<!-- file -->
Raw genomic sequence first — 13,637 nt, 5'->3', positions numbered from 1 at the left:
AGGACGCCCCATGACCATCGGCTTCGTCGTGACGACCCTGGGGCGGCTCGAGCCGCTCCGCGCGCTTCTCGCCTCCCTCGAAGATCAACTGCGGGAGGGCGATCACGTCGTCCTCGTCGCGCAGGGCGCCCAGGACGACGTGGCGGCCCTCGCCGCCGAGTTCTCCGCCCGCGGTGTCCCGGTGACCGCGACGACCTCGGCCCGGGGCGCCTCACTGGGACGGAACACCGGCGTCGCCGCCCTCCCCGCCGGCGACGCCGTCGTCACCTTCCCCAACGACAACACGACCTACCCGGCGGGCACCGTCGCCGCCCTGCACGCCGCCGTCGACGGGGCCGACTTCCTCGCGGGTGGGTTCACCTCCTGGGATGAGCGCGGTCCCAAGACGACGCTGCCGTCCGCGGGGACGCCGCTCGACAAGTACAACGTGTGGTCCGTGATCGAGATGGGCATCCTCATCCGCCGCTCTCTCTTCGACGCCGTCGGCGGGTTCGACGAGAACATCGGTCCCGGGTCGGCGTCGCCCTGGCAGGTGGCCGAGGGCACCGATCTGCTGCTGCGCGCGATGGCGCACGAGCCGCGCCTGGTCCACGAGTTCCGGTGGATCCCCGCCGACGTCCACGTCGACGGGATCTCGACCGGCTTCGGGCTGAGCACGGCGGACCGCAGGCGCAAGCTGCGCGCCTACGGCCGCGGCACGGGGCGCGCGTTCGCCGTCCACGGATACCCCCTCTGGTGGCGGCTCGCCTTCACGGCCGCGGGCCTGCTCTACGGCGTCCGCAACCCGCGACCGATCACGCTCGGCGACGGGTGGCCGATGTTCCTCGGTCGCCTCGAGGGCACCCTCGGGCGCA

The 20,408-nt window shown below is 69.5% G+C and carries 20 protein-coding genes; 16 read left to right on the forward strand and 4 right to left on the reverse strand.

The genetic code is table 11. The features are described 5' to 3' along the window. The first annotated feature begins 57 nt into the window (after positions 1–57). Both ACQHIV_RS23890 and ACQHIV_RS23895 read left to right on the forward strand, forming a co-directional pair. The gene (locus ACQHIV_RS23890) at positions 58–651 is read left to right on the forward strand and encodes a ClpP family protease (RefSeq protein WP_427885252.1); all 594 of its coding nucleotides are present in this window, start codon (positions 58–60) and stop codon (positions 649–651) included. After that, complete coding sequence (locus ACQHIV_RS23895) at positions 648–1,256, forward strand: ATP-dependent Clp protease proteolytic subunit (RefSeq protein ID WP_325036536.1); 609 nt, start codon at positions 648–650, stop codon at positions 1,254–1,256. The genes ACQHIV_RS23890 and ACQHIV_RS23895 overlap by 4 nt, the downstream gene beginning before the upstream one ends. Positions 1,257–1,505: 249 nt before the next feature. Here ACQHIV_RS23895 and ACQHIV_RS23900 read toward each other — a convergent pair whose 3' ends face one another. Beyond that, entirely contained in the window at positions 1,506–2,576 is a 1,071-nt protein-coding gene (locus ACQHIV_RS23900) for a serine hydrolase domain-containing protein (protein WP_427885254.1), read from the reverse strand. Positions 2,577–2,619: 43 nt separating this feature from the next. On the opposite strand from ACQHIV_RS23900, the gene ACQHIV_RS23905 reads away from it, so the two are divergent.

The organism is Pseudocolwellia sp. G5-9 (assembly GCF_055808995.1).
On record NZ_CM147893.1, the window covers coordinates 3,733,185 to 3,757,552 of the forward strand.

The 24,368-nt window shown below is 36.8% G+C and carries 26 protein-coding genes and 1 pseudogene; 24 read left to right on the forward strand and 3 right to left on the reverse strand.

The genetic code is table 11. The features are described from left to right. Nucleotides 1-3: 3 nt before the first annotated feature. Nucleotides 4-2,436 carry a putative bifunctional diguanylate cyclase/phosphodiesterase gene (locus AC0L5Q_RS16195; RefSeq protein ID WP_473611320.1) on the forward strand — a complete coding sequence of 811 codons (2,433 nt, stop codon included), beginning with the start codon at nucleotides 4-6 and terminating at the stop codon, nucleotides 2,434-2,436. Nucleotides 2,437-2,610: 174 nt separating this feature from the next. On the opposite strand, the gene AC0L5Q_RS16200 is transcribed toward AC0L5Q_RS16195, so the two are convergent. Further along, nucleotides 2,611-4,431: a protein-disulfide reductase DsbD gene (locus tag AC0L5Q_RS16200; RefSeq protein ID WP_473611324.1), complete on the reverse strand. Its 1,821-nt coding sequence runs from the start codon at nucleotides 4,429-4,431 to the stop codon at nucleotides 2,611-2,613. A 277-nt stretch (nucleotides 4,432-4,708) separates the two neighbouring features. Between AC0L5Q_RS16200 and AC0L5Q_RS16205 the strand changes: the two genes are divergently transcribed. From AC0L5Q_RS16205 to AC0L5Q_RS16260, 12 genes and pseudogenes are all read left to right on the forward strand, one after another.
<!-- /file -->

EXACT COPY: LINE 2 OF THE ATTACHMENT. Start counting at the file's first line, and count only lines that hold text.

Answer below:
AGGACGCCCCATGACCATCGGCTTCGTCGTGACGACCCTGGGGCGGCTCGAGCCGCTCCGCGCGCTTCTCGCCTCCCTCGAAGATCAACTGCGGGAGGGCGATCACGTCGTCCTCGTCGCGCAGGGCGCCCAGGACGACGTGGCGGCCCTCGCCGCCGAGTTCTCCGCCCGCGGTGTCCCGGTGACCGCGACGACCTCGGCCCGGGGCGCCTCACTGGGACGGAACACCGGCGTCGCCGCCCTCCCCGCCGGCGACGCCGTCGTCACCTTCCCCAACGACAACACGACCTACCCGGCGGGCACCGTCGCCGCCCTGCACGCCGCCGTCGACGGGGCCGACTTCCTCGCGGGTGGGTTCACCTCCTGGGATGAGCGCGGTCCCAAGACGACGCTGCCGTCCGCGGGGACGCCGCTCGACAAGTACAACGTGTGGTCCGTGATCGAGATGGGCATCCTCATCCGCCGCTCTCTCTTCGACGCCGTCGGCGGGTTCGACGAGAACATCGGTCCCGGGTCGGCGTCGCCCTGGCAGGTGGCCGAGGGCACCGATCTGCTGCTGCGCGCGATGGCGCACGAGCCGCGCCTGGTCCACGAGTTCCGGTGGATCCCCGCCGACGTCCACGTCGACGGGATCTCGACCGGCTTCGGGCTGAGCACGGCGGACCGCAGGCGCAAGCTGCGCGCCTACGGCCGCGGCACGGGGCGCGCGTTCGCCGTCCACGGATACCCCCTCTGGTGGCGGCTCGCCTTCACGGCCGCGGGCCTGCTCTACGGCGTCCGCAACCCGCGACCGATCACGCTCGGCGACGGGTGGCCGATGTTCCTCGGTCGCCTCGAGGGCACCCTCGGGCGCA